As I’ve posted here, I’m working on improving my drawing skills by making ‘copies’ of the Rider-Waite tarot deck. It’s not a strict copying, in that I’m actually reducing the card’s area by 50% or so. And I’m not slavishly reproducing every card.
Yet a curious thing happens when I show them to folks. The non-artists greet the effort with… not contempt, exactly, but a degree of boredom, puzzlement, and — to be frank about it, mild distaste. “You should be creating your own deck,” they say. “Designing your own cards will teach you so much about the process of learning the cards.”
The artists, on the other hand, see the effort with excitement and interest. “Of COURSE this is benefitting you,” they say. “You’re learning to match hand and eye, and imprinting the skills of the artist in question into your own work, and developing a sense of how line and shadow work together. You’re taking in the capabilities of the artist. You’re learning how to manage the skills of reproducing specific images, whether from photographs or live images.”
The disconnect between the professionals and the observers can’t be any wider, and it draws me into an awareness of the challenges we face as teachers.
When you look at this other recent painting (done in Brushes, a digital app for fingerpainting on an iPad or iPhone or similar device), it becomes clear that my skills as an observer have improved from doing the cards. The cards serve as a kind of triple-curriculum: how to draw certain kinds of shapes, and how to improve one’s observational skills, and the symbolic information encoded by generations of occultists in the cards. Color, line, shadow, symbol, visuals like cities and horses and feathers and pomegranates, all have deep meaning in these cards, readable to those who study them.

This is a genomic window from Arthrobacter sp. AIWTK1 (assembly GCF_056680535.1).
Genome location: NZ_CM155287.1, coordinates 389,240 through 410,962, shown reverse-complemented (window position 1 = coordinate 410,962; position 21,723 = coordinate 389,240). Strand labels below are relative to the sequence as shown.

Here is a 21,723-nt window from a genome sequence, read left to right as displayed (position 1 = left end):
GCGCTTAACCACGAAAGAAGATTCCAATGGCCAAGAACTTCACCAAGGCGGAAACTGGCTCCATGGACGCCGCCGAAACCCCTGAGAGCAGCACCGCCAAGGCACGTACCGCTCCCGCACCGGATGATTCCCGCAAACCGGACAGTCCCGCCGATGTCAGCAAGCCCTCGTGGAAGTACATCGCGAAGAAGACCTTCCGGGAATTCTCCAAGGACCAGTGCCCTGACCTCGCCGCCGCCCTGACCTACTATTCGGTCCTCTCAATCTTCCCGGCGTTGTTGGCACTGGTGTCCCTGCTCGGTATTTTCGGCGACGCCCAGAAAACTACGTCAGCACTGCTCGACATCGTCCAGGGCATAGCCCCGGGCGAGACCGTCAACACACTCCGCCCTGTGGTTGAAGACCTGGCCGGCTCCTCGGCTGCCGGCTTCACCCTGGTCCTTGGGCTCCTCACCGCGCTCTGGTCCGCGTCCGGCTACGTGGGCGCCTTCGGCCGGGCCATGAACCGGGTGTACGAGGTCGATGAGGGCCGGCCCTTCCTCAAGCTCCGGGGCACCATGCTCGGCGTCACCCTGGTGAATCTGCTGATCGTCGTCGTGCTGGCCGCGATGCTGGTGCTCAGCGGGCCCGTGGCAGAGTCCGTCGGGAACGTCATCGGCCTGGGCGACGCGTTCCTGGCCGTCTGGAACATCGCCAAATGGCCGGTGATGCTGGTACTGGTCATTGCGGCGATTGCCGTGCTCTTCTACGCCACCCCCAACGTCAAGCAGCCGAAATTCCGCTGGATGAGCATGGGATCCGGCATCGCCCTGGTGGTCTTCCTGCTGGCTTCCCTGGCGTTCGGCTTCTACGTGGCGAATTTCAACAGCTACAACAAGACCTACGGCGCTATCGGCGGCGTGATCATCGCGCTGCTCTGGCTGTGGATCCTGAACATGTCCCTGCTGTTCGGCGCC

It’s hard to beat that kind of centuries-long curriculum development, and it’s something that we’ve either ignored, or only just begun to explore in American teaching. How could we make color, line and symbol mean so much, and make our classrooms and our learning projects have that kind of deep relevance — one that teaches drawing, meaning, symbolism, history, mathematics, and other skills on so many different levels?
Jack Kerouac, Hunter S. Thompson, and other members of the 20th century pantheon of American authors, made a point of writing out the words of James Joyce or Ernest Hemingway by hand, or typing them on their typewriters. They wanted to know the sense of their chosen exemplars in their hands, in the click of the keys. Once they’d copied a few stories, they absorbed some of the lessons of those writers they admired — and were able to write their own masterpieces.
There’s an idea here of how to make a lot of critical data available to a student or students, and provide them with a way to explore certain concepts or structures on a daily basis. I’m not sure I can do it myself. I’m not sure it’s the work of one person, either, or even one whole generation. But it could be done — the evidence is here that it’s been done at least once already.